So far, so good. That seems to be the initial assessment of investors watching signals from the new Biden administration on future policy changes.
The Democrats’ plans to go big on economic stimulus and get to grips with the pandemic helped drive US and global equity markets to fresh peaks this week.
There will be many more policy changes for investors to digest, of course. But there is one theme that is likely to persist from the Trump years in the White House. The latest tidings from Washington towards China suggest an already combative economic and technological rivalry between the two powers has plenty of staying power.
“China is clearly our most important strategic competitor,” Janet Yellen told lawmakers during her confirmation hearing this week as US Treasury secretary under the new president. “It’s been stealing intellectual property and engaging in practices that give it an unfair technological advantage, including forced technology transfers.”
Ms Yellen’s comments come after a number of Chinese companies were delisted from Wall Street during the final stages of the Trump administration, prompting investor unease.
There is scope for the Sino-US rivalry to increasingly involve and unsettle financial markets in the next four years as the global economy recovers from Covid-19.
A focus on making life tougher for companies and sectors on the grounds of national security can result in higher costs and less revenues. During the Trump presidency before the pandemic, the flaring of US-China tensions knocked equity markets, raising worries about the economic outlook.
“Strategic competition between China and the US is here to stay and will be a persistent dynamic,” said Jean Boivin, head of the BlackRock Investment Institute.
But many on Wall Street believe China’s rise will bring opportunities for investors. The likes of Ray Dalio at hedge fund Bridgewater strongly believe China is on the way to becoming a financial centre within the global economy and one that eventually will rival London and New York.
Foreign asset managers are expanding their presence in China, as the country welcomes them in helping Beijing open up its financial markets to the rest of the world. More Chinese equities and bonds are being included in global benchmarks overseen by large index groups such as MSCI and FTSE Russell.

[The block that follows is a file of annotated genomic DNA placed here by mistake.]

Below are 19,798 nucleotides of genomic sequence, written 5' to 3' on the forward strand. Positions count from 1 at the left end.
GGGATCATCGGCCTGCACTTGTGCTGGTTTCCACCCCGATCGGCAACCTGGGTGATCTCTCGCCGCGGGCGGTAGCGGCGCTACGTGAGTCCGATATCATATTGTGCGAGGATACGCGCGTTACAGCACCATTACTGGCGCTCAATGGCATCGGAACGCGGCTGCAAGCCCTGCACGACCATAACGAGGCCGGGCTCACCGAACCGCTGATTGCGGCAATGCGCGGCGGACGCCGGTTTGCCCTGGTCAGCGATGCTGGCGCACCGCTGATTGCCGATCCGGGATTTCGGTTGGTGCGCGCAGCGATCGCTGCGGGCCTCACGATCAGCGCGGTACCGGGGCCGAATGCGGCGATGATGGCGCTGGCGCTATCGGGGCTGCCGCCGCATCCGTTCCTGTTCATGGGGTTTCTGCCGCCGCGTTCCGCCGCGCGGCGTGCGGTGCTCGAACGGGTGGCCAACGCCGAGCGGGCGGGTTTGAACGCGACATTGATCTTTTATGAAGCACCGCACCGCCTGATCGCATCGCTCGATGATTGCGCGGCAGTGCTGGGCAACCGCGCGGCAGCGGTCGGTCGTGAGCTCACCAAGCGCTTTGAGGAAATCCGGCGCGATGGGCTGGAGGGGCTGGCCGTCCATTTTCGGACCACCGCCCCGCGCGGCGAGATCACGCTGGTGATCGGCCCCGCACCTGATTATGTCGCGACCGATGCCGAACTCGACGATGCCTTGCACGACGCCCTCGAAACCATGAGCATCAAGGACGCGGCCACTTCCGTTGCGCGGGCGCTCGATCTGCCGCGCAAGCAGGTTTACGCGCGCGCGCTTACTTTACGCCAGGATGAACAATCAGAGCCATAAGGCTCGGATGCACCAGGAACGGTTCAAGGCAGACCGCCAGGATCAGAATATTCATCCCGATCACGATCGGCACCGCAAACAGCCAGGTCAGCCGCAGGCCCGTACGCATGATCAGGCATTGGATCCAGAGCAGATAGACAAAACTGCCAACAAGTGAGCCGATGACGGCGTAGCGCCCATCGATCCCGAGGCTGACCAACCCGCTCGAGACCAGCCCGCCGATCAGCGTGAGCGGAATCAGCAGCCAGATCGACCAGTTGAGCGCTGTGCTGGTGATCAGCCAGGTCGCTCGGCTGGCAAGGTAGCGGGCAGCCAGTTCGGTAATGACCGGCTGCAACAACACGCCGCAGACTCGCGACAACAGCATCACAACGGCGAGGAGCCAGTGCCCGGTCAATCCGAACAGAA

That propelled a surge of foreign capital entering the country last year and helped Chinese equities outperform the rest of the world. The CSI 300 is up 35 per cent over the past year compared with the MSCI All World’s climb of 16 per cent.
Mr Boivin said the low level of global ownership of Chinese assets and better long-term growth prospects in the Asia region relative to the rest of the world were an attractive combination. Over the next five years, BlackRock estimates China A shares will average annualised returns of 6.4 per cent versus a figure of 4.1 per cent from owning US large-cap companies.
“There is a clear case for greater portfolio allocations to China-exposed assets for returns and diversification, in our view,” said Mr Boivin.
Also appealing to global investors is the fact that China’s sovereign bonds provide much higher fixed rates of interest than those in the developed world. China’s 10-year bond yields 3.10 per cent, well above those of leading economies.
In addition, a strong renminbi adds to the case for Chinese assets. The currency is not far from testing a band of 6.0 to 6.25Rmb per US dollar that represented peaks seen in late 2014 and 2018.
Alan Ruskin, a strategist at Deutsche Bank, said while Beijing would aim to slow the pace of appreciation, the exchange rate should strengthen.
“That’s positive for long term investors [buying renminbi denominated assets] in China,” he added. Mr Ruskin said that the prospect of a sustained rise in global demand for Chinese financial assets from their current low level represented a structural boon for the renminbi.
However, a more predictable currency and an impressive rebound from the pandemic does not mean investors should lower their guard towards Chinese markets. Questions over its governance of companies and legal standards remain. Beijing also faces long-term challenges including a high debt burden with rising corporate bankruptcies, poor productivity and an ageing population.
“There are lots of reasons for why investors should have exposure to China, however a lot of good news is already priced by markets,” said George Magnus, research associate at Oxford university’s China Centre.
He believes Wall Street has “a self-serving case to be bullish on China”. But in general, there is likely to be a “much more hostile global environment for China”.
This raises the risk that China changes the rules with little warning. It is welcoming global capital for now, but that is not set in stone. Particularly if US and China tension heats up further.